4 Replies Latest reply: Dec 11, 2012 7:43 AM by Masterofnonsense
Lucid773 Level 1 Level 1 (0 points)

I have a valid intermediate and wildcard SSL cert I purchased from GoDaddy.  My entire PC server fleet uses this same cert.  While I can find instructions on importing this cert into server 10.6, there seems to be no instructions on how to make it work with 10.8 server rev 2.2...

 

 

If someone with a good understanding wouldn't mind step by stepping this for me, I would be very appreciative.


Mac mini, OS X Server, Server App v2.2
  • 1. Re: Having a ton of trouble with the new 2.2 Server Application and trying to import a GoDaddy SSL Wildcard Cert
    UptimeJeff Level 4 Level 4 (3,390 points)

    Its a bit different now..

     

    In the left-column of Server 2.2, choose 'Certificates'

    With the gear at the bottom-right, choose 'Show All Certificates'

     

    By choosing Show All Certificates, the + button now presents additional options including the import feature.

     

    Its the same from here.

    Drag:

         1. Key

         2. Signed cert from godaddy

         3. Godaddy intermediate

     

    Note- If you simply copied the key from your old server, its probably RSA encrypted.

    Sounds like you've done this before, but just had trouble enabling the option in 2.2, so I wont take them time to detail how to import your existing RSA key,

     

    Hope that helps.

     

    Jeff

  • 2. Re: Having a ton of trouble with the new 2.2 Server Application and trying to import a GoDaddy SSL Wildcard Cert
    Lucid773 Level 1 Level 1 (0 points)

    I do not have a key from my old server.  How do I create one?

  • 3. Re: Having a ton of trouble with the new 2.2 Server Application and trying to import a GoDaddy SSL Wildcard Cert
    UptimeJeff Level 4 Level 4 (3,390 points)

    You need the key from the old server, or any other server which has the wildcart cert running.

     

    For OS X Server's native services, Server Admin keeps Certs/Keys in /private/etc/certificates.

    The key is stored RSA Encrypted.

    The passphrase to decrypt is stored in the keychain of that computer.

    You'll need to copy the key from the old computer and if you get it from /private/etc/certficates, you will need the passphrase to decrypt it.

    You can decrypt a key with

    sudo openssl RSA -in /private/etc/certificates/domain.com.key] -out ~/Desktop/domain.com-no-pass.key

    you will be asked for the passphrase, you can find this in the system keychain of that computer, you will notice the keyfile has a long string of nunbers/letters, search for that string in keychain, view it and choose Show Password.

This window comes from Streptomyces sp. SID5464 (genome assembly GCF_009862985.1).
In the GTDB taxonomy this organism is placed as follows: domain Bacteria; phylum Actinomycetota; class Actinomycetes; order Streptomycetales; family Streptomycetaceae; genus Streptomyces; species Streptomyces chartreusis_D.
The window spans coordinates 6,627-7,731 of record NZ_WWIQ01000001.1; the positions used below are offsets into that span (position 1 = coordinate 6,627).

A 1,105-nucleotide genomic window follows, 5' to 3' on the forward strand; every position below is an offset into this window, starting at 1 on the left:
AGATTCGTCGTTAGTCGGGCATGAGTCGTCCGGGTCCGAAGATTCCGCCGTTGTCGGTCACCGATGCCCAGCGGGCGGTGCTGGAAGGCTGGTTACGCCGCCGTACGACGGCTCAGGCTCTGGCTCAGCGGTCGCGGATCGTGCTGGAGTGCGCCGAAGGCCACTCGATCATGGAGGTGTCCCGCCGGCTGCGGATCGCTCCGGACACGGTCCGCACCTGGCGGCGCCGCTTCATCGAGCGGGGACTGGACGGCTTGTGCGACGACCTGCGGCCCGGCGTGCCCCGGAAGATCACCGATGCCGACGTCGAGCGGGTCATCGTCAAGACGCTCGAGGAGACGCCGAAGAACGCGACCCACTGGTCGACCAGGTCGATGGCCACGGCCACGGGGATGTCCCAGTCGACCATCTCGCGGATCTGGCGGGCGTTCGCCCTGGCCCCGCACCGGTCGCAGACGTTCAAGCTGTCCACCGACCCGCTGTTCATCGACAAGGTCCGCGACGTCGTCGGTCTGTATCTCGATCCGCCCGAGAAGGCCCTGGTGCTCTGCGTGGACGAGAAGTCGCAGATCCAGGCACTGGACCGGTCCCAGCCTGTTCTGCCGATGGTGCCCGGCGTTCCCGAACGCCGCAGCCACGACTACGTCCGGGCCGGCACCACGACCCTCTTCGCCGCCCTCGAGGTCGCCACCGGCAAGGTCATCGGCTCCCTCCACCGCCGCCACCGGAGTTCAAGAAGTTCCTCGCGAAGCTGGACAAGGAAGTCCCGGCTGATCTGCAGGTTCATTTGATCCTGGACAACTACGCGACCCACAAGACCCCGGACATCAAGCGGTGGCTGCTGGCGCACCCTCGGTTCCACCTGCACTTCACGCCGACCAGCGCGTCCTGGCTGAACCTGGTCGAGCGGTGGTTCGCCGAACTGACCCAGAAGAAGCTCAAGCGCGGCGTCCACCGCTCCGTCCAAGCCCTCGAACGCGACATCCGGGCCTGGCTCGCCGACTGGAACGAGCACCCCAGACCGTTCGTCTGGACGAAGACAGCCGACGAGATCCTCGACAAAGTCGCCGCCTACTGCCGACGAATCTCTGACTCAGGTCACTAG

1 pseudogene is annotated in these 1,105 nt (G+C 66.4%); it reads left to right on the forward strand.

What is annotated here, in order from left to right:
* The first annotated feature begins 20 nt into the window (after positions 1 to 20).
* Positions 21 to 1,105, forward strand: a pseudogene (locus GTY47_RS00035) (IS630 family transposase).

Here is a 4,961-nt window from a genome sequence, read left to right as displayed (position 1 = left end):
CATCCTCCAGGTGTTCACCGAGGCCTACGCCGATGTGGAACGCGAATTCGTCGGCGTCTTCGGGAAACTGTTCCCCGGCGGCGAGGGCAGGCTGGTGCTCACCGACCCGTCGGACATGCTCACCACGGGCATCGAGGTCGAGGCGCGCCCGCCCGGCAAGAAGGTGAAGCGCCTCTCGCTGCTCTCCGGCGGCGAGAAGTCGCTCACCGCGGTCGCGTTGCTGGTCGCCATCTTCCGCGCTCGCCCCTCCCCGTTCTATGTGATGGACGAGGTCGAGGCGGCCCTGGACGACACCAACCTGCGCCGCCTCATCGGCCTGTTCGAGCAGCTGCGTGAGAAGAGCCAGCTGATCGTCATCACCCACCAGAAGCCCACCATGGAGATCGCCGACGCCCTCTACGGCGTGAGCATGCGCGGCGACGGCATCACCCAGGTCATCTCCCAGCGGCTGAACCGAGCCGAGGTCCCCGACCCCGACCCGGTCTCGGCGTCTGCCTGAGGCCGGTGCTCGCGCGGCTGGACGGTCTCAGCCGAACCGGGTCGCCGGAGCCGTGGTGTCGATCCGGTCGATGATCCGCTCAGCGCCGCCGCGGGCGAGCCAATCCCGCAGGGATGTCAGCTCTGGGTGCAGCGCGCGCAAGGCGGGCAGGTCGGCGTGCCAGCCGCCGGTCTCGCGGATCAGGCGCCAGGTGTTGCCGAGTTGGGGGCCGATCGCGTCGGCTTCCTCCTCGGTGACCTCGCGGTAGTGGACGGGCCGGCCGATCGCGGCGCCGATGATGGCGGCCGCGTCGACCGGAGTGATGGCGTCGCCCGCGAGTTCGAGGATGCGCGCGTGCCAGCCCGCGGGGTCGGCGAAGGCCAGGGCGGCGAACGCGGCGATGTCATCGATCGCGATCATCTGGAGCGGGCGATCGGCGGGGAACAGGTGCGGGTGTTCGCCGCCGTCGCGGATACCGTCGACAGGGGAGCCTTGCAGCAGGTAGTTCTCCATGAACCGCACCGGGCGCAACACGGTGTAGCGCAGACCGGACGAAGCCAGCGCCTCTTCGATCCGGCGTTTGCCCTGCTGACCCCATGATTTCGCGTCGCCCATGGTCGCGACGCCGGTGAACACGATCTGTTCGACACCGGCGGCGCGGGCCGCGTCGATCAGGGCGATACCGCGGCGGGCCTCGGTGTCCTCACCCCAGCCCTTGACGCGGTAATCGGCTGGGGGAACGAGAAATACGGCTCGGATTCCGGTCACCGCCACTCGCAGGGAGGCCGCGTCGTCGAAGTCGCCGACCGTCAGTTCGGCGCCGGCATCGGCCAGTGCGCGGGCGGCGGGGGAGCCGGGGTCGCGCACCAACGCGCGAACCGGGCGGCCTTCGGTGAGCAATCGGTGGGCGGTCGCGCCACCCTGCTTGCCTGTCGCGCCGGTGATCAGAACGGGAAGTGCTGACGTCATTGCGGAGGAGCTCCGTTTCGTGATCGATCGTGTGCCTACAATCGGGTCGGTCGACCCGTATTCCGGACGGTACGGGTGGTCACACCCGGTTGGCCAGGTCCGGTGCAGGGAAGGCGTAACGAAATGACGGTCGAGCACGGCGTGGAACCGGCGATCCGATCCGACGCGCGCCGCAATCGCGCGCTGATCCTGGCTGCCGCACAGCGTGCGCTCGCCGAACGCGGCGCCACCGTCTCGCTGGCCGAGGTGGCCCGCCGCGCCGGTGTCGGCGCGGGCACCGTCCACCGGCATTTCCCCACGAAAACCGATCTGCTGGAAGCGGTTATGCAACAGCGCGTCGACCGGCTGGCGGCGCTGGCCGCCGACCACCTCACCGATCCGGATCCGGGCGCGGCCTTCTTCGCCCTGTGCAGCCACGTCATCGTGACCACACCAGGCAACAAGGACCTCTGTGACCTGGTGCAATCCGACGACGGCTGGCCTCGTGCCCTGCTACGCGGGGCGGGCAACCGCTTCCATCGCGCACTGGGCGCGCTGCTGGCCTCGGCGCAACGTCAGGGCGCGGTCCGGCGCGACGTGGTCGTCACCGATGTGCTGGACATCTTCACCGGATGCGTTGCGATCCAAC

If you run any non-apple services (rumps, kerio, etc) the key may be stored somewhere not encrypted.

     

    It may be easier to re-key with godaddy. Godaddy makes rekeying simple, just generate a new CSR on your new server.

    NOTE: Any servers running from the old cert/key will no longer be valid if you do this.

     

    Best Practice Tip: Make it a habit of ALWAYS copying the complete package of:

         Non-encrypted key

         Signed Cert

         Intermediate Cert

    in a safe place as a zip with the cert name and expire date as the filename (SSL  domain.com exp-2013-10-31)

    storing the cert without RSA encryption makes is simple to load the cert somewhere else when needed.

  • 4. Re: Having a ton of trouble with the new 2.2 Server Application and trying to import a GoDaddy SSL Wildcard Cert
    Masterofnonsense Level 1 Level 1 (10 points)

    In addition to what UptimeJeff said above.  Your certificate cannot work without the originally generated key.  Another way to backup your cert and key is to use Keychain Access. 

     

    • Choose the "System" keychain.
    • Select "Certificates" from the Category section
    • Certificates that have a disclosure triangle to the left of them are ones that have a private key.  You can see this by clicking the triangle.
    • Select the certificate and choose "Export Items..."
    • You will be prompted to create a filename and choose the file format.  You want the "Personal Information Exchange" P12 format.
    • You will then be asked to create a password to encrypt the key.
    • You can now take this file to another computer, Apple or Windows and import the certificate with the key. 
    • You will be prompted for the password you created when importing.